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Family
Marriage: Children:
  1. Ichabod Woodworth: Birth: ABT 1632. Death: 1768

  2. Benjamin Woodworth: Birth: 1638 in Scituate, ME. Death: 22 APR 1728 in Lebanon, New London Co., CT

  3. Thomas Woodworth: Birth: 1641 in Scituate, Plymouth Co., MA. Death: 13 FEB 1718 in Scituate, Plymouth Co., MA

  4. Elizabeth Woodworth: Birth: ABT 1641.

  5. Sarah Woodworth: Birth: ABT 1643.

  6. Joseph Woodworth: Birth: ABT 1644 in Scituate, Plymouth Co., MA. Death: 1718 in Scituate, Plymouth Co., MA

  7. Mary Woodworth: Birth: MAR 1649. Death: 23 AUG 1718 in Scituate, Plymouth Co., MA

  8. Martha Woodworth: Birth: 1656 in Scituate, Plymouth Co., MA. Death: MAY 1721 in Scituate, Plymouth Co., MA

  9. Isaac Woodworth: Birth: 1660 in Scituate, Plymouth Co., MA. Death: 1 APR 1714 in Norwich, New London Co., CT

  10. Abigail Woodworth: Birth: 15 AUG 1662 in Scituate, Plymouth Co., MA. Death: 1714

  11. Mehitable Woodworth: Birth: 15 AUG 1662 in Scituate, Plymouth Co., MA. Death: 26 NOV 1685 in Scituate, Plymouth Co., MA

  12. Robert Woodworth: Birth: 1666 in Scituate, Plymouth Co., MA. Death: 1744 in Scituate, Plymouth Co., MA


Family
Marriage:
Sources
1. Source:   S77
2. Page:   Shorttop2@aol.com
Source:   S77
3. Title:   E-mail
Source:   S77

Notes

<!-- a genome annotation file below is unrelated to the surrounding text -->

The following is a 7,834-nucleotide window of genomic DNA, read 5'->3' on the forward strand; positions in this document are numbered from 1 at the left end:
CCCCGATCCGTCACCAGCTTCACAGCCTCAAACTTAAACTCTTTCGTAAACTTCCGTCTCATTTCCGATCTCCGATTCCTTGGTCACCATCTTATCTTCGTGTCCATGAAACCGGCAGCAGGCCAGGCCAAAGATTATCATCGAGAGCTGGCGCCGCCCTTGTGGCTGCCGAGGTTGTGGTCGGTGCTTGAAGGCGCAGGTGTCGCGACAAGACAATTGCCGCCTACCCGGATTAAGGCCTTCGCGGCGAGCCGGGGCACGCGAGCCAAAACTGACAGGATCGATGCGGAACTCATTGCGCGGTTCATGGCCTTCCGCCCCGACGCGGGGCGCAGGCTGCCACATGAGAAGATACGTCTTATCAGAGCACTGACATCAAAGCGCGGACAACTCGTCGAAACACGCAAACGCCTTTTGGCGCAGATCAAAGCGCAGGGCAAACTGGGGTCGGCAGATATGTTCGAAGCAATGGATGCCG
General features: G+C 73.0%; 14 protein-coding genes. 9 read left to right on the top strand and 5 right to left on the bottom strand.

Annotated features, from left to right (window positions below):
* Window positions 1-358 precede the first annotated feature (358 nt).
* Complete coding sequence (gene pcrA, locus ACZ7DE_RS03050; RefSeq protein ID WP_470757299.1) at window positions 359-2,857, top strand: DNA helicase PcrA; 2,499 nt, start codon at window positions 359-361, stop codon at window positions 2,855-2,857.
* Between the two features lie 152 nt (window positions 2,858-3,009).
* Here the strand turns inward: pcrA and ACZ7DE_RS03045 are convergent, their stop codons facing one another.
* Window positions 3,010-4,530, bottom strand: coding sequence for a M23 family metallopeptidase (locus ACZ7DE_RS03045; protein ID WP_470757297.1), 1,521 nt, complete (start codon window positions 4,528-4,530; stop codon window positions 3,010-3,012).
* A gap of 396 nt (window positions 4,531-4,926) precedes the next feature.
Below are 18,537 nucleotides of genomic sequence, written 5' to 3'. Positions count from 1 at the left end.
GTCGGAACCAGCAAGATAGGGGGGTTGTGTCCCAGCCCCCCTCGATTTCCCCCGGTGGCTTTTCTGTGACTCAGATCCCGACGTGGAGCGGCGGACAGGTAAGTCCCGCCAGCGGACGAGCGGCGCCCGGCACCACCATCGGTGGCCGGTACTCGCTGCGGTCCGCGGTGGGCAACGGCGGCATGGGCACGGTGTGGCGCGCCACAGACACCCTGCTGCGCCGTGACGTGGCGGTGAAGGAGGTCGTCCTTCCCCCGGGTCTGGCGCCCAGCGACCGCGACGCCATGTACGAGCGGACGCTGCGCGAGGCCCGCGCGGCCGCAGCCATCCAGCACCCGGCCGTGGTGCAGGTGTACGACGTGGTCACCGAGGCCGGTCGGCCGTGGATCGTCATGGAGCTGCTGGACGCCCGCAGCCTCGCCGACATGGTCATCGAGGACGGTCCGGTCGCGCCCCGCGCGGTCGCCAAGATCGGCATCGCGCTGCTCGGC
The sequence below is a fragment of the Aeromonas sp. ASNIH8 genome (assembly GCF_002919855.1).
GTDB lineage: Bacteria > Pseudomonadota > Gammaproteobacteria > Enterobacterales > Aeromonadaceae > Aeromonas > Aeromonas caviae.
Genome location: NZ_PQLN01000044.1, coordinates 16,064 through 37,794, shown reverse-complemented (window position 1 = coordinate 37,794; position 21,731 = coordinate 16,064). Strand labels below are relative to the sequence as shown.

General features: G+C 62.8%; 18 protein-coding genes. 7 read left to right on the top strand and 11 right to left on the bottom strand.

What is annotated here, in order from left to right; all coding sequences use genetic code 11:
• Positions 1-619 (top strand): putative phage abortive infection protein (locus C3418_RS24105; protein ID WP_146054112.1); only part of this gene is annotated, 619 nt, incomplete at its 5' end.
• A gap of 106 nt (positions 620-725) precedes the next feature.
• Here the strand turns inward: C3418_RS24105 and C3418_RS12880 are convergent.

a. Note:   WALTER WOODWORTH was born in England in about 1612, and died in Scituate, Plymouth Colony, early in 1686; parentage unknown. He is the primary ancestor of most of the Woodworths in America, although it is rumored that a brother also immigrated. He married about 1639/40. No record has been found of his wife's name. She was living in March 1676, but had died by 26 November 1685, when Walter made his Will, naming ten children. Some have speculated that Walter married Elizabeth Rogers, the daughter of Thomas Rogers of the "Mayflower." Elizabeth Daniel, authoress of Thomas Rogers, Pilgrim and Some of His Descendants, 1980, states, "Whether Thomas Rogers really had a daughter Elizabeth at all is a matter of theory. There are records in Leyden, Holland, that suggest that two daughters lived there with their mother, but there is no absolute proof. Whether one or both of these possible daughters ever came to America, we don't know....” Walter may have indentured himself for a time in order to pay his passage expenses, as the records do mention Walter as having "come as a servant" to Plymouth Colony. Plymouth Court Records of 2 Jan. 1633/4 order "that whereas by indenture many are bound to give their servants land at the expiration of their terms, it is ordered that they have it at Scituate or some other convenient place, where it may be useful." That land given to Walter is shown on a map below on this web page. There is no record of his presence on any of the many ships which sailed from England to the Colonies in the 17th century. Many early Scituate settlers were from County Kent in England, and it has been thought that Walter may have come from there as well, perhaps as one of Rev. John Lothrop's followers from Edgerton in Kent. Rev. Lothrop, first pastor of the church in Scituate, arrived in Boston, Sept. 1634 on the "Griffin," with some 30 members of his congregation, both from London and Kent. This was six months after Walter is first recorded in Plymouth Colony. Walter's parents, birth location, and where he grew up are unknown. Speculation that his parents were Thomas and Elizabeth (Tyson) Woodward of Childwell Parish, Lancashire, England is not only unfounded, but highly improbable. That couple had seven children, and no child was named "Walter". One of their children was a Dr. Henry Woodward, physician, who migrated to Northampton, MA. Walter signed his name with an "X" on his will, indicating that he was uneducated. It is highly unlikely Thomas and Elizabeth would highly educate one child and not educate the other at all. That and the fact the couple had no children by the name of Walter should end the speculation. Additionally, migrations tended to consist of groups from one locale. Walter, in the colonies, was with "The Men of Kent" of Scituate, suggesting that he may have come from that same Kent locale, not Lancashire far to the north. A member of the Woodworth mail list has found in Canterbury Cathedral, located in Kent, a listing of a child named "Walter Woodward" born 1610. It did not state which parish nor the parents, but of all the "Walters" in England, this find is the best yet for our Walter. The task now is for someone to discover which Kent parish this Walter's records are in.(Source - http://members.aol.com/wildwudy/pubpage.htm) The Will of Walter Woodworth Walter's will, found in Plymouth, MA, in the late 1800s, provides much information. A map is available showing seven properties that he owned in Seconet mentioned in the will. Seconet is south of Scituate, MA. I In the name of God, Amen. I, Walter Woodward, of Scituate, in the jurisdiction of New Plymouth in New England, in America, being weak in body, but of sound mind and perfect memory, praise to Almighty God for the same, do make this my last will and Testament in manner as followeth: First, and most principally, I commend my soul into the hands of Almighty God, my creator, in and through Jesus Christ, my only Saviour and Redeemer, and my body unto decent and ... burial at the discretion of my executors with the advice of the rest of my sons hereafter named. And my temporal estate I dispose of as hereafter followeth: Imprimis. I give and bequeath unto Thomas Woodward, my eldest son, a parcel of upland containing five acres, lying in Scituate aforesaid, bounded by the lands of Henry Ewell on the south and the Common on the north, to be enjoyned to him and his heirs forever. Item: I give unto my two sons, Thomas and Joseph, ten acres of Marsh land, to be equally divided between them, which lyeth by Suzons - bounded by the Marsh of Anthony Collimer on the east, by the Marsh of Thomas Clap, deceased, on the north, in Scituate aforesaid to be enjoyned to them and their heirs forever. Item: I give to Thomas Woodward, my son, one-third part of all my land at Seconet which I purchased. The other two-thirds I give unto my two sons, Benjamin and Isaac Woodward, to be equally divided between them, to be enjoyned to them and their heirs forever, excepting twenty-five acres, of which I do give unto my son Joseph, to be enjoyned to him and his heirs forever. Ten acres of which I do give unto my daughter, Martha, to her, her heirs forever, of which two quantities of land is to be deducted out of the two-thirds of my land lying at Seconet given to my two sons, Benjamin and Isaac aforesaid. All the rest of my land at Seconet, which is yet to be purchased, I give unto my two sons, Thomas and Joseph Woodward, to be divided equally between them, to be enjoyned to them and their heirs forever. Item: I give to Benjamin, my son aforesaid, my dwelling-house with my barns and other outhousing, with all my land, both upland and marshland thereunto belonging, that is to say, twenty acres of upland, be it more or less bounded by land of John Turner to the west and by land of Joseph Otis to the east and six acres of marshland more or less bounded by the land of Joseph Otis to the north east, and by the first herring brook towards the south -- all of which said housings and land with all the appurtenances thereof, the commons and privileges thereunto belonging I give to the said Benjamin, my son, his heirs forever, always provided upon condition that my son, Benjamin, aforesaid, do pay and allow the sum of seventy pounds unto my son, Joseph, and my six daughters, Sarah, Elizabeth, Mary, Martha, Mehitabel and Abigail, ten pounds apiece, to be paid to them at three payments, viz, one-third part of the said seventy pounds to be paid to my said children within three years after my decease and the other two-thirds to be paid in the two following years, that is to say -- in each year a third of the said sum of seventy pounds, and each payment to be paid, the one-half in silver and the other half to be paid in corn and cattell. Further, my will is that my son Benjamin, aforesaid, do allow my two daughters, Mehitabel and Abigail, the lower room or parlor at the northeasterly end of my dwelling house aforesaid, for their use during the time they do live unmarried. Item: I give and bequeath unto my said two daughters, Mehitabel and Abigail, my feather bed with the furniture thereunto belonging and all the rest of my houshold goods I give unto my six daughters, Sarah, Elizabeth, Mary, Martha, Mehitabel and Abigail, to be divided equally among them. The rest of my estate undisposed of by this my last will and testament, I give and bequeath to all my children, all my debts, funeral expenses being first paid, to be equally divided amongst them , Item: I do constitute and appoint my son, Benjamin, aforesaid, the sole executor of this my last will and testament, whom I do appoint my to sons, Thomas and Joseph Woodard, overseers of this my last will and testament. In witness whereof, I have hereunto set my hand and seal the twenty six day of November, 1685. The Mark of WALTER WOODWARD X Signed, sealed and acknowledged in presence of: THEO. KING, Senior, THOMAS PALMER, CHARLES STOCKBRIDGE (Source - http://members.aol.com/wildwudy/pubpage.htm) He was either a Puritan or a Congregationalist. Family’s No. 1 ancestor shrouded in mystery; Woodworth clan finds controversy, even over spelling of their last name By DIANA SCHOBERG The Woodworth clan knows that Walter Woodworth was their first ancestor in the United States. But the rest of the story is less clear. Walter Woodworth was born in England in 1612 and died in Scituate in 1686. One legend has it that he came to America on the ‘‘Mary and John’’ in 1630, one of eleven ships bringing supplies to the Puritans in Plymouth. Another story says that he arrived in Boston with the Rev. John Lothrop, Scituate’s first pastor , in September 1634. But that’s six months after his name was first recorded in Plymouth, according to the 1988 book ‘‘The Woodworth Family of America.’’ Regardless, there’s no record of Woodworth’s name on any of the ships that sailed from England to the colonies in the 17th century, the book says. He may have come to the country as an indentured servant to pay for his travel expenses - some records refer to him as ‘‘a servant,’’ and others say that in 1640 he became a freeman. In 1645 he was appointed surveyor of highways in Scituate, which means he helped lay out the town’s roads. Woodworth owned property on Kent Street across from Meeting House Lane and on First Herring Brook near Stockbridge Mill. The Old Oaken Bucket homestead, which his great-great-grandson Samuel made famous, is on property he owned as well. Woodworth was married and had 10 children at the time of his death. He is believed to be buried in the Men of Kent cemetery near the harbor in Scituate. Even the last name Woodworth is uncertain. Woodworth himself couldn’t write and signed his name by mark, according to the 1988 book by Jeanette Woodworth Behan. His will and some records list his name as Woodward, while others say Woodard, Woodart or Woodworth. Story has it that Walter Woodworth’s support of a controversial Puritan pastor may have caused family members who disagreed to change the name to Woodworth, according to information from the Public Archives of Nova Scotia on file at the Scituate Historical Society. One son, who was the executor of the will, signed his name Woodworth. Copyright 2006 The Patriot Ledger Transmitted Saturday, February 11, 2006 http://members.cox.net/wallywood/canterbury-microfiche/index.htm - website info. By Mar 1634, Walter, "having come as a servant" is believed to have worked off his indentureship, had land, and was single.